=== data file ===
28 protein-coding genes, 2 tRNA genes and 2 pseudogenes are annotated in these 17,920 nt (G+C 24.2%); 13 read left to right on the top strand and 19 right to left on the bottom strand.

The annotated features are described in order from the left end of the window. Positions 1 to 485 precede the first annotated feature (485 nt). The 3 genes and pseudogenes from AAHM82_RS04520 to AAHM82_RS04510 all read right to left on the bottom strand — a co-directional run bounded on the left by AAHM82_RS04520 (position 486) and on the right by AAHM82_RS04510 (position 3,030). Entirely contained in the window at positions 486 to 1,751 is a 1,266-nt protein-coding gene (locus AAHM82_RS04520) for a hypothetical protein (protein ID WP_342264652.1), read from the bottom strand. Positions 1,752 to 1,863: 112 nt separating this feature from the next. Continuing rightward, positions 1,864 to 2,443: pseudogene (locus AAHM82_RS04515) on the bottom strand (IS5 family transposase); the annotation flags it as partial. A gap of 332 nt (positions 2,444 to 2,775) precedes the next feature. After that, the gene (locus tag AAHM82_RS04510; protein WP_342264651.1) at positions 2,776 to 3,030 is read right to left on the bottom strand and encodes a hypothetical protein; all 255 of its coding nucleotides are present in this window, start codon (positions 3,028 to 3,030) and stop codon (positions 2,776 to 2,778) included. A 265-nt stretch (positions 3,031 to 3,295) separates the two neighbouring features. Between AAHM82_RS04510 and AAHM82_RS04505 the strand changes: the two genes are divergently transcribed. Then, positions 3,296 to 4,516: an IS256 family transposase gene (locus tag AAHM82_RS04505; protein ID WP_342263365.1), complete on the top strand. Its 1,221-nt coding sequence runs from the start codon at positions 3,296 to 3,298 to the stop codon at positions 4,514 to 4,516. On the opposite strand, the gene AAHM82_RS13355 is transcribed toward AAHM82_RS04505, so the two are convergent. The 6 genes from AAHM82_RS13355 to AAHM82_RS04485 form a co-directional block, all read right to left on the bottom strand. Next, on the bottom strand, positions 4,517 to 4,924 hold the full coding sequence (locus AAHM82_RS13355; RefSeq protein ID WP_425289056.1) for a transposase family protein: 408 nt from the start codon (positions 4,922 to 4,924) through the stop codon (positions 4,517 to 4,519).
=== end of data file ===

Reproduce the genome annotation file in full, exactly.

28 protein-coding genes, 2 tRNA genes and 2 pseudogenes are annotated in these 17,920 nt (G+C 24.2%); 13 read left to right on the top strand and 19 right to left on the bottom strand.

The annotated features are described in order from the left end of the window. Positions 1 to 485 precede the first annotated feature (485 nt). The 3 genes and pseudogenes from AAHM82_RS04520 to AAHM82_RS04510 all read right to left on the bottom strand — a co-directional run bounded on the left by AAHM82_RS04520 (position 486) and on the right by AAHM82_RS04510 (position 3,030). Entirely contained in the window at positions 486 to 1,751 is a 1,266-nt protein-coding gene (locus AAHM82_RS04520) for a hypothetical protein (protein ID WP_342264652.1), read from the bottom strand. Positions 1,752 to 1,863: 112 nt separating this feature from the next. Continuing rightward, positions 1,864 to 2,443: pseudogene (locus AAHM82_RS04515) on the bottom strand (IS5 family transposase); the annotation flags it as partial. A gap of 332 nt (positions 2,444 to 2,775) precedes the next feature. After that, the gene (locus tag AAHM82_RS04510; protein WP_342264651.1) at positions 2,776 to 3,030 is read right to left on the bottom strand and encodes a hypothetical protein; all 255 of its coding nucleotides are present in this window, start codon (positions 3,028 to 3,030) and stop codon (positions 2,776 to 2,778) included. A 265-nt stretch (positions 3,031 to 3,295) separates the two neighbouring features. Between AAHM82_RS04510 and AAHM82_RS04505 the strand changes: the two genes are divergently transcribed. Then, positions 3,296 to 4,516: an IS256 family transposase gene (locus tag AAHM82_RS04505; protein ID WP_342263365.1), complete on the top strand. Its 1,221-nt coding sequence runs from the start codon at positions 3,296 to 3,298 to the stop codon at positions 4,514 to 4,516. On the opposite strand, the gene AAHM82_RS13355 is transcribed toward AAHM82_RS04505, so the two are convergent. The 6 genes from AAHM82_RS13355 to AAHM82_RS04485 form a co-directional block, all read right to left on the bottom strand. Next, on the bottom strand, positions 4,517 to 4,924 hold the full coding sequence (locus AAHM82_RS13355; RefSeq protein ID WP_425289056.1) for a transposase family protein: 408 nt from the start codon (positions 4,922 to 4,924) through the stop codon (positions 4,517 to 4,519).